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In this paper, we examine a number of SQL and socalled “NoSQL” data stores designed to scale simple OLTP-style application loads over many servers. Originally motivated by Web 2.0 applications, these systems are designed to scale to thousands or millions of users doing updates as well as reads, in contrast to traditional DBMSs and data warehouses. We contrast the new systems on their data model, consistency mechanisms, storage mechanisms, durability guarantees, availability, query support, and other dimensions. These systems typically sacrifice some of these dimensions, e.g. database-wide transaction consistency, in order to achieve others, e.g. higher availability and scalability. Note: Bibliographic references for systems are not listed, but URLs for more information can be found in the System References table at the end of this paper. Caveat: Statements in this paper are based on sources and documentation that may not be reliable, and the systems described are “moving targets,” so some statements may be incorrect. Verify through other sources before depending on information here. Nevertheless, we hope this comprehensive survey is useful! Check for future corrections on the author’s web site cattell.net/datastores. Disclosure: The author is on the technical advisory board of Schooner Technologies and has a consulting business advising on scalable databases.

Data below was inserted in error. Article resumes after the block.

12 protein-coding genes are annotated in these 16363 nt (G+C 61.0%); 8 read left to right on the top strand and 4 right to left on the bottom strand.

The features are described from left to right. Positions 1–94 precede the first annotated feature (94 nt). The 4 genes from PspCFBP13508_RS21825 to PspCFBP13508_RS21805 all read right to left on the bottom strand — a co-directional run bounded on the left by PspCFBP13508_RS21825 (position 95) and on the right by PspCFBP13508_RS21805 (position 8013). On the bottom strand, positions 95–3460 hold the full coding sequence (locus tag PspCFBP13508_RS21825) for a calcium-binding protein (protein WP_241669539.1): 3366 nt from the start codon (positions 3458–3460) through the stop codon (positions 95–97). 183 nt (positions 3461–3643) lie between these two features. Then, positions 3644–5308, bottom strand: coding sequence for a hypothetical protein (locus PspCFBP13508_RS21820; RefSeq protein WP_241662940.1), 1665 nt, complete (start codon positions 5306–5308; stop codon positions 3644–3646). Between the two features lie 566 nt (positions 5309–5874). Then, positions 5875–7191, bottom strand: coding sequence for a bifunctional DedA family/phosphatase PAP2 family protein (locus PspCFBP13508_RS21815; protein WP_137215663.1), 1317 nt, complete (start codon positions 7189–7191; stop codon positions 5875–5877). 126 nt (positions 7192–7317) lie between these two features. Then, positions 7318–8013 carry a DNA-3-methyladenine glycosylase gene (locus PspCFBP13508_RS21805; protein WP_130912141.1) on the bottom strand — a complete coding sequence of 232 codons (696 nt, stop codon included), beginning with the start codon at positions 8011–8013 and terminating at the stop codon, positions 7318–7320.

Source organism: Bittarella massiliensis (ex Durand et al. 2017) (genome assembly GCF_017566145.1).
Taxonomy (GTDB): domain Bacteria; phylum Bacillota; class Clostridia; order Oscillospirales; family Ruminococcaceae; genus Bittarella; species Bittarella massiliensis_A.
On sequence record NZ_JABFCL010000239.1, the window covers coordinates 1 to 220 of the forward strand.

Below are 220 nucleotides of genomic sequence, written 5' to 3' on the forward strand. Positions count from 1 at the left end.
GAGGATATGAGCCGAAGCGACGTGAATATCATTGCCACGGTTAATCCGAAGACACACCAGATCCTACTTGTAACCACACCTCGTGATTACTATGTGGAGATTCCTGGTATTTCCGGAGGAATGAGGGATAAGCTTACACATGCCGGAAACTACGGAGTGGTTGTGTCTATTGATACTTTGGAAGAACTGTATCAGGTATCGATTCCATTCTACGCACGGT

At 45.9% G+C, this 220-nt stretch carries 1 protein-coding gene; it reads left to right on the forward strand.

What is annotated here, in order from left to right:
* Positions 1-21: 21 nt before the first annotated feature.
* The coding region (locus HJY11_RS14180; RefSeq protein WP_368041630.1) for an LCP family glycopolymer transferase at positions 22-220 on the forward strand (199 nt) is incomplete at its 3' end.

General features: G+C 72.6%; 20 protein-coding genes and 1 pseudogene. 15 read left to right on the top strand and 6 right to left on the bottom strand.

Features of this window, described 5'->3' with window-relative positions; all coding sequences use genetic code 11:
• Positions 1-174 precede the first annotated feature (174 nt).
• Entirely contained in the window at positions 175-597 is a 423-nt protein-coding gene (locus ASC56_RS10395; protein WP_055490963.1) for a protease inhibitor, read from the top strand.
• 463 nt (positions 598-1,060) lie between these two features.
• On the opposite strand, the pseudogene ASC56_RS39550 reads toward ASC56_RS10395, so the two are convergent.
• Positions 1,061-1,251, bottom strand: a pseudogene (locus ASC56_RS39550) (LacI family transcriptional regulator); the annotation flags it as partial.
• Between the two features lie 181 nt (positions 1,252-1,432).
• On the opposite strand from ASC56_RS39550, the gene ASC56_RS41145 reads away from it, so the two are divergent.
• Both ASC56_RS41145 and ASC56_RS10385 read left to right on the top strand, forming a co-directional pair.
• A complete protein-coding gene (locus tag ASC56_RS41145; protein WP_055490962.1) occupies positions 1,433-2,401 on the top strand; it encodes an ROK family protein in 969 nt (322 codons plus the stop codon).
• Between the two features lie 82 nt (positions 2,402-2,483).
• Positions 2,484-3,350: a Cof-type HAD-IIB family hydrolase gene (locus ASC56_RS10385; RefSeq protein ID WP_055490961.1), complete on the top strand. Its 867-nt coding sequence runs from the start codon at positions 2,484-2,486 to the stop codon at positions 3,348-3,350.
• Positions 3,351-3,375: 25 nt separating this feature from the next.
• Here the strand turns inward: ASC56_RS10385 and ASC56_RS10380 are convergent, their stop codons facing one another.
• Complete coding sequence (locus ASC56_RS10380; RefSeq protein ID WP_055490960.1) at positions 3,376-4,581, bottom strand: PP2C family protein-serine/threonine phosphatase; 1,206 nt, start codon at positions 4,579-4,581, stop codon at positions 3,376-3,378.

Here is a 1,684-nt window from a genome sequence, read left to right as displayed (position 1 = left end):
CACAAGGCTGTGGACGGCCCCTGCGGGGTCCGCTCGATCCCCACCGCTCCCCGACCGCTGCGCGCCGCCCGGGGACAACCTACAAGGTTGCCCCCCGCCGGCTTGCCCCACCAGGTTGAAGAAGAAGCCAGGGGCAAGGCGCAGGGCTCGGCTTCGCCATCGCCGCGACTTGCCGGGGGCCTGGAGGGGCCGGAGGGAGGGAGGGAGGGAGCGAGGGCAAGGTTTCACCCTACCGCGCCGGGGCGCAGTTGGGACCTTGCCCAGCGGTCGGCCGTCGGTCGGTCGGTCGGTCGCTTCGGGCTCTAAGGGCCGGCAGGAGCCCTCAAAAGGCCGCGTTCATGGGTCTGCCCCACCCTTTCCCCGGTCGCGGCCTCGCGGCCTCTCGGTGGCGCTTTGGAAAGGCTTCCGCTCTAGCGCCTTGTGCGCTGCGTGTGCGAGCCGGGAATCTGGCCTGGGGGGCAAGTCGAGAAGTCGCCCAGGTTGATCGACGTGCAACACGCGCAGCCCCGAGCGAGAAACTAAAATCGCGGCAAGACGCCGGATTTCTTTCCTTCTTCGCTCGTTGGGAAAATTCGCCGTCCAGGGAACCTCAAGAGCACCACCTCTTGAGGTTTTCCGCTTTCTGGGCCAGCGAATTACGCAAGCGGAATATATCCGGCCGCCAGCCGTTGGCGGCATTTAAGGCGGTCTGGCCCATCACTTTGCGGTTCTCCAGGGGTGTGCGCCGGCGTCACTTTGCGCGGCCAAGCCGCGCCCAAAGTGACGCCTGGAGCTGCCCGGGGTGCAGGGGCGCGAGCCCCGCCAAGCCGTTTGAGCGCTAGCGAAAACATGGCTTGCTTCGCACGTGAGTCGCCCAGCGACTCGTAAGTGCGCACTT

Oracle NoSQL Database and MongoDB server are both licensed under AGPL while MongoDB has certain client drivers under the Apache 2.0 license. Oracle NoSQL Database is in many respects, as a NoSQL Database implementation leveraging BerkeleyDB in its storage layer, a commercialization of the early NoSQL implementations which lead to the adoption of this category of technology. Several of the earliest NoSQL solutions were based on BerkeleyDB and some are still to this day e.g. LinkedIn’s Voldemort. The Oracle NoSQL Database is a Java based key-value store implementation that supports a value abstraction layer currently implementing Binary and JSON types. Its key structure is designed in such a way as to facilitate large scale distribution and storage locality with range based search and retrieval. The implementation uniquely supports built in cluster load balancing and a full range of transaction semantics from ACID to relaxed eventually consistent. In addition, the technology is integrated with important open source technologies like Hadoop / MapReduce, an increasing number of Oracle software solutions and tools and can be found on Oracle Engineered Systems.
It has now been a good couple of years since the various anti-SQL proponents have gained enough momentum to come together under the wide umbrella of the term NoSQL. And it is clear that we can never go back: the typical relational database architecture is clearly insufficient for today’s dataintensive applications, and the move to distributed architectures. But is the problem in the architecture or the query language? The two are not interchangeable, though frequently confused. Some answers can be found in the following articles, which represent a progression of ideas on this very relevant topic, based on various articles published in Nati Shalom’s blog: http://natishalom.typepad.com Should Web Apps "Just Say No" to SQL? Pros and Cons of Non-SQL Patterns This paper briefly reviews what is driving the trend of adopting alternatives to the traditional SQL DB, survey alternative approaches, and discuss not only their benefits but also the risks and caveats for real-life web applications.